The Office 2010 planning, deployment and configuration documentation is far better than what was available for Office 2007 at launch, however it’s worth updating my Office 2007 deployment notes for the changes in Office 2007.
Here’s a walkthrough of the Office 2010 customisation process and some of the key considerations you should make when you’re ready to create your custom Office 2010 deployment.
Obtaining and running the Office Customization Tool
Starting with Office 2007, Microsoft included the tools necessary for customising the Office deployment directly within the installation source rather than having to download the tool separately. However this has changed slightly with Office 2010.
If you attempt to run the Office Customization Tool (OCT) from the Office 2010 media you have downloaded from TechNet, MSDN or the Volume License site, you may receive the following error:
Taking a look at the Office installation source, you’ll notice that the Admin folder is not included with any of the Office 2010 products, as it was with the 2007 versions:
Volume license editions of Office should include this folder; however to obtain the Admin folder and the files necessary to run the OCT, you will need to first download the Office 2010 Administrative Template files (ADM, ADMX/ADML) and Office Customization Tool (read more about this download here). Files for 32-bit and 64-bit versions of Office 2010 are available; so download the file to suit the version of Office you are deploying.
Extract the files by running AdminTemplates_32.exe or AdminTemplates_64.exe (or use the
/extract:<folder path> /quiet switches), then copy the Admin folder to the Office 2010 installation source.
The Admin folder containing the OCT files is suitable for all of the Office 2010 products, for example you can copy the same folder to a Visio 2010 source folder to start creating a customisation file for that product.
Before Customising Office 2010
Before attempting to create an Office customisation for unattended deployment, it’s worth manually installing Office, understanding the components that are installed and seeing the first run experience on a clean machine (and with a clean user profile too).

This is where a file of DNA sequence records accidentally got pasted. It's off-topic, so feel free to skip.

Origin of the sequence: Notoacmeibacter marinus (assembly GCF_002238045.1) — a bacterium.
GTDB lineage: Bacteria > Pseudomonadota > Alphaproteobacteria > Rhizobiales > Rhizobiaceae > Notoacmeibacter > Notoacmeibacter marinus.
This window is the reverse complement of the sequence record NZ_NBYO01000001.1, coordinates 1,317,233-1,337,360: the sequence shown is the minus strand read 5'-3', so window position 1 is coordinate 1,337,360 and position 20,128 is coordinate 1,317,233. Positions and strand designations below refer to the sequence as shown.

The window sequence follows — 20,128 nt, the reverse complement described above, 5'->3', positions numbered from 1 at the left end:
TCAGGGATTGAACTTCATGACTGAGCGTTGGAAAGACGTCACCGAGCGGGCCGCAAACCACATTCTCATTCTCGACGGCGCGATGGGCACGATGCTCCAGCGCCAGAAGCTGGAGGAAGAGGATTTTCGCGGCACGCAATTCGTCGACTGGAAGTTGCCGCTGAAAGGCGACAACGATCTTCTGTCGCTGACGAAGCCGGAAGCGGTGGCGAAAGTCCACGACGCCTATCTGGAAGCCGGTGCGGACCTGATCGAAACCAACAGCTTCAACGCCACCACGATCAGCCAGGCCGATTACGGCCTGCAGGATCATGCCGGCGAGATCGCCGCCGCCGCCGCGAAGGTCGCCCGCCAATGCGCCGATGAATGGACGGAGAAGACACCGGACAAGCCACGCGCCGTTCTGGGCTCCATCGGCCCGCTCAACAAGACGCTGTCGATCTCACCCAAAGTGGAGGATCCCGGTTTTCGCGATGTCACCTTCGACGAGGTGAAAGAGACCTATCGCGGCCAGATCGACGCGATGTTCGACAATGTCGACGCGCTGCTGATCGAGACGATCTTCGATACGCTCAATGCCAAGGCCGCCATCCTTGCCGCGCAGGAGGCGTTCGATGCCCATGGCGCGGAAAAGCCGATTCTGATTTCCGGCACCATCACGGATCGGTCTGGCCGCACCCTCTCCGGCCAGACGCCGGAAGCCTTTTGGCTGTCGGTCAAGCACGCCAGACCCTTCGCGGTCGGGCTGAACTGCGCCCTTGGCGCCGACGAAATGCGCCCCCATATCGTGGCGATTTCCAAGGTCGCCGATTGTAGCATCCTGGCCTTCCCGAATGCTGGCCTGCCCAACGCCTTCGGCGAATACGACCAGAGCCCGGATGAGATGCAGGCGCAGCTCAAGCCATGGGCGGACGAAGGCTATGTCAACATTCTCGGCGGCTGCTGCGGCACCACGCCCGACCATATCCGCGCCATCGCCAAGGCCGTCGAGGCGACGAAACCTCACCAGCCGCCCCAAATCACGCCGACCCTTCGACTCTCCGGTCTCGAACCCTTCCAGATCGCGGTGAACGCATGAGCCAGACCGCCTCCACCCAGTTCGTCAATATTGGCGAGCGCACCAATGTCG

On first run, Office will prompt users some choices that, in a corporate environment, should probably be made for them. These are Windows Update settings:
And the default file type choice – will you continue to use the Microsoft file types or go with the OpenDocument formats instead?
Both of these dialog boxes can be disabled by setting options in a customisation file.
Creating a custom installation
In this section, I’ve outlined the key steps for creating a customisation file, but you can read about customising your Office 2010 deployment in more detail on TechNet.
The process for creating a customisation file for Office 2010 is almost the same as for Office 2007 – start the Office Customisation Tool (
SETUP /ADMIN) and create a new file or open an existing file for modifying.
Tip: to avoid the UAC prompt when running Setup, set the __COMPAT_LAYER environment variable to run Setup in the current context. Run
SET __COMPAT_LAYER=RunAsInvoker before running Setup (both commands should be run from the same Command Prompt).
Just as you would be prompted once Office 2010 is installed, you will need to choose the default file types. Most organisations will probably choose to stick with the Microsoft Open XML formats. Making a choice here will modify the user settings that you will see in a later step.
A install location for Office can be specified if you don’t want to accept the default. Change this location to a folder on the virtual drive, if you are virtualising Office 2010 with App-V.
Office 2010 enforces activation with Volume Activation 2.0 – the best strategy for activating Office 2010 is to use a KMS host, which will avoid deploying the product key in your deployment and manual activations. If you do not have access to a KMS key, a MAK key is required (without a key, Setup will fail).